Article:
Tips for Safe Cold Weather Motorcycling

Wednesday, February 12, 2014

Winter MotorcyclingWhen temperatures drop, most motorcycle riders put their bikes up for the winter - without a fair amount of work, it just isn't as pleasant to ride a bike when it's below freezing outside. Safety is also an issue, and even following the best advice, it's still more dangerous to ride your motorcycle in the cold. If you insist on keeping your bike out all winter, follow these tips - they may literally save your skin, and avoiding accidents will definitely save you on motorcycle insurance.

Avoid snow, ice and salt

Whatever you do, stay away from snow and ice. A street motorcycle with factory tires simply isn't designed to maintain balance in these conditions, so if there's even a little bit of snow outside, you're better off finding another mode of transportation. AliveToRide stresses that you should avoid telling yourself that, "it'll be ok just this once," because there is an extremely good chance that it won't be.

Salt is less dangerous than snow and ice, but it won't go away when temperatures rise just above the freezing point either. Salt isn't just bad for the metal components of your bike, it's also bad for traction. Cities tend to overdo it a little with salt, so be extremely vigilant - especially right after the snow melts from a major storm.

Warm up your tires

Even when the ground outside is clear, you won't get the same traction that you would in warmer weather. The cold decreases the friction between the road and your tires, making them more likely to slip. This is why it's a good idea to warm up your tires in a controlled environment before you do any tough braking or turning. A few minutes riding around quieter streets should do the trick.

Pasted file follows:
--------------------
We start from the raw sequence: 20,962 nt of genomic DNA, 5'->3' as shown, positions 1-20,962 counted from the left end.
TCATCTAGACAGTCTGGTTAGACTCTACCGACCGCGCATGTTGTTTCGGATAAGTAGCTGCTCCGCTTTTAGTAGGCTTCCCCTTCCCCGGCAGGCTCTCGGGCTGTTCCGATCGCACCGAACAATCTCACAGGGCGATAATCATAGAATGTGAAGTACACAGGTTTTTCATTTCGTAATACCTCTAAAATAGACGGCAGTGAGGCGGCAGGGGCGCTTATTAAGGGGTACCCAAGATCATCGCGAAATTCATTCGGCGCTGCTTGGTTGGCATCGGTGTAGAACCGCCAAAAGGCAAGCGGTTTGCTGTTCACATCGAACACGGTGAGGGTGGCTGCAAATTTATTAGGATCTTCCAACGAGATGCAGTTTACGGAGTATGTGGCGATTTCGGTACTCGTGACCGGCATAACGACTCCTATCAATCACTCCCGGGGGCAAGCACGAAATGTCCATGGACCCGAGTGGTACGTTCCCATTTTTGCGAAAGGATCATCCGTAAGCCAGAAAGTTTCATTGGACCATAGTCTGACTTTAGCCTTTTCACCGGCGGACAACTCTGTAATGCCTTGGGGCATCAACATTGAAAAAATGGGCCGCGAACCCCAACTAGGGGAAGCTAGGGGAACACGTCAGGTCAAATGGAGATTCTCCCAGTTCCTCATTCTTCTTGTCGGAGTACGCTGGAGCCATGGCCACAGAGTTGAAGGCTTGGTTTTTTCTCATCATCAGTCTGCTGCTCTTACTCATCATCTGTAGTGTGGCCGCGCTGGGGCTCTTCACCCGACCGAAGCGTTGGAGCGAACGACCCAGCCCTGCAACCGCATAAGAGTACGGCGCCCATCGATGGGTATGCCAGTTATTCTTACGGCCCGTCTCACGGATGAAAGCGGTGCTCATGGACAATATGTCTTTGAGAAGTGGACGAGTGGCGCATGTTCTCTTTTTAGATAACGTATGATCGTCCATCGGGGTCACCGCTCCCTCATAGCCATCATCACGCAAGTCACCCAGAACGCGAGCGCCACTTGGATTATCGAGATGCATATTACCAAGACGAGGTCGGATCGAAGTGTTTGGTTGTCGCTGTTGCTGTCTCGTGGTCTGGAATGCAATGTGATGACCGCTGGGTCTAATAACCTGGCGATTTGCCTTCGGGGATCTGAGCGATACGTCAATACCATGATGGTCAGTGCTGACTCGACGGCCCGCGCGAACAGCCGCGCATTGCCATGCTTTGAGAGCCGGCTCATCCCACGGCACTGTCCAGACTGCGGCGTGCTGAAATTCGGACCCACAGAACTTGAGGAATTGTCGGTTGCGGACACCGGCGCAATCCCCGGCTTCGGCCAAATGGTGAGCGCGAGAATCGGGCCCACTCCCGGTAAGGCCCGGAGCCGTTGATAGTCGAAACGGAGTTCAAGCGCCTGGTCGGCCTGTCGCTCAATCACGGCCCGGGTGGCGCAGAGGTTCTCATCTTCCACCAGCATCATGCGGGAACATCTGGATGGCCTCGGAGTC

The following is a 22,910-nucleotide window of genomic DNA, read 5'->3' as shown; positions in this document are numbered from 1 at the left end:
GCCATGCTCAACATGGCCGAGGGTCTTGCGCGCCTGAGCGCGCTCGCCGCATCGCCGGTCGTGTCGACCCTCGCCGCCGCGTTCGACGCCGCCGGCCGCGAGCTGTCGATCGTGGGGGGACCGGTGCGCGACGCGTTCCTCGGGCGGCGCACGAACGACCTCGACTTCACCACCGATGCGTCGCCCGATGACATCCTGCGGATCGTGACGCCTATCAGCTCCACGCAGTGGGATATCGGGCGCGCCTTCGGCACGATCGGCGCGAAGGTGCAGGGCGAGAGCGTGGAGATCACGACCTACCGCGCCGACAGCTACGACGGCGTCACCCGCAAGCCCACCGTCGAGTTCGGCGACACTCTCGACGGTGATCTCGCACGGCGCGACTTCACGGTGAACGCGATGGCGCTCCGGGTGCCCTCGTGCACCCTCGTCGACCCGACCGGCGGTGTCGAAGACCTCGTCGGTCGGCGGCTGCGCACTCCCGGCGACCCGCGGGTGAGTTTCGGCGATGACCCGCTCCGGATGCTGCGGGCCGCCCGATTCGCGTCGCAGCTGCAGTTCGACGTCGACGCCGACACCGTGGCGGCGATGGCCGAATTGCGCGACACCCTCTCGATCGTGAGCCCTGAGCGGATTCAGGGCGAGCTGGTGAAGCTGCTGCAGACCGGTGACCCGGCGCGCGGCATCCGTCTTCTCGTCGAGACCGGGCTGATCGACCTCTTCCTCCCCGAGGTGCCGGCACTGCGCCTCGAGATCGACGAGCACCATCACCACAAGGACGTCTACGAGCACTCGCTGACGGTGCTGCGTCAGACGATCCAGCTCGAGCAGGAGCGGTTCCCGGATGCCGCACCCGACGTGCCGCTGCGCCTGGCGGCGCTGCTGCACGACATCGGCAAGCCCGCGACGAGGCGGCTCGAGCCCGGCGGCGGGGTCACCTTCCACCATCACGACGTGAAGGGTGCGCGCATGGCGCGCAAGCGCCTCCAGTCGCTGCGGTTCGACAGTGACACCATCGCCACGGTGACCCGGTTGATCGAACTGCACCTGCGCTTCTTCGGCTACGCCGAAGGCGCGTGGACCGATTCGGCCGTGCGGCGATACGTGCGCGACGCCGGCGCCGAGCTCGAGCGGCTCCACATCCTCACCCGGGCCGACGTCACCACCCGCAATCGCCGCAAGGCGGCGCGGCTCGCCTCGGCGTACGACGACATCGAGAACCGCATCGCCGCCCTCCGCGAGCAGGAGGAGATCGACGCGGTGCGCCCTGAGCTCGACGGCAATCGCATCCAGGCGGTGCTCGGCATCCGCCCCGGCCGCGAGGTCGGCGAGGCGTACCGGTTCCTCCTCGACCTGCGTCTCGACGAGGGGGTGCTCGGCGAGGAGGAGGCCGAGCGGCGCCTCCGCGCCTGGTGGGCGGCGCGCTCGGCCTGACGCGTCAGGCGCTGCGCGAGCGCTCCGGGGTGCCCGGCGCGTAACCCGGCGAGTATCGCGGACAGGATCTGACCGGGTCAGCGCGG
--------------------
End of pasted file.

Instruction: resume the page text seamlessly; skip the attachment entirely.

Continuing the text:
Dress for the weather

AliveToRide says that riding in temperatures any lower than 10 C will affect your ability to ride if you aren't wearing proper protection. The trick is to layer and avoid exposed skin at all costs. Long underwear will do the most to increase your overall body heat, so invest in a couple of pairs. By adding layers between yourself and the outside, you are creating pockets of air, slowing the rate at which heat can escape your body - it's the same principle that is behind double-paned glass windows.

A balaclava is also a great investment. You'll protect your face - which is among the most vulnerable parts of your body to the cold - without looking like you're going to rob a bank any minute, a la ski mask. For your hands, you should really go overkill. Even wearing two pairs of gloves won't keep your hands warm, and it will decrease your ability to safely operate your bike. Instead, buy a pair of heated gloves to keep your hands warm and able to operate your motorcycle.

Prepare your bike

Your bike also needs some preparation for the cold weather. Ultimate Motorcycling says that it is important to invest in a larger windscreen if you're going to be riding in cold weather - otherwise you'll lose warmth fast. Good hand guards are also important, because even with heated gloves, your fingers will get extremely cold if freezing wind is constantly blowing over them.

UM also reminds cold weather riders to check their antifreeze if their bike is water-cooled. Make sure that your coolant is fresh and properly mixed. While your at it, check on all of your hoses - cold weather is not favorable to rubber tubes.

You're still taking a larger risk if you're riding your motorcycle in cold weather, but if you're careful and follow these tips, you will most likely avoid an accident. Play it safe, even a non-fatal accident can shake your confidence and increase your motorcycle insurance premiums.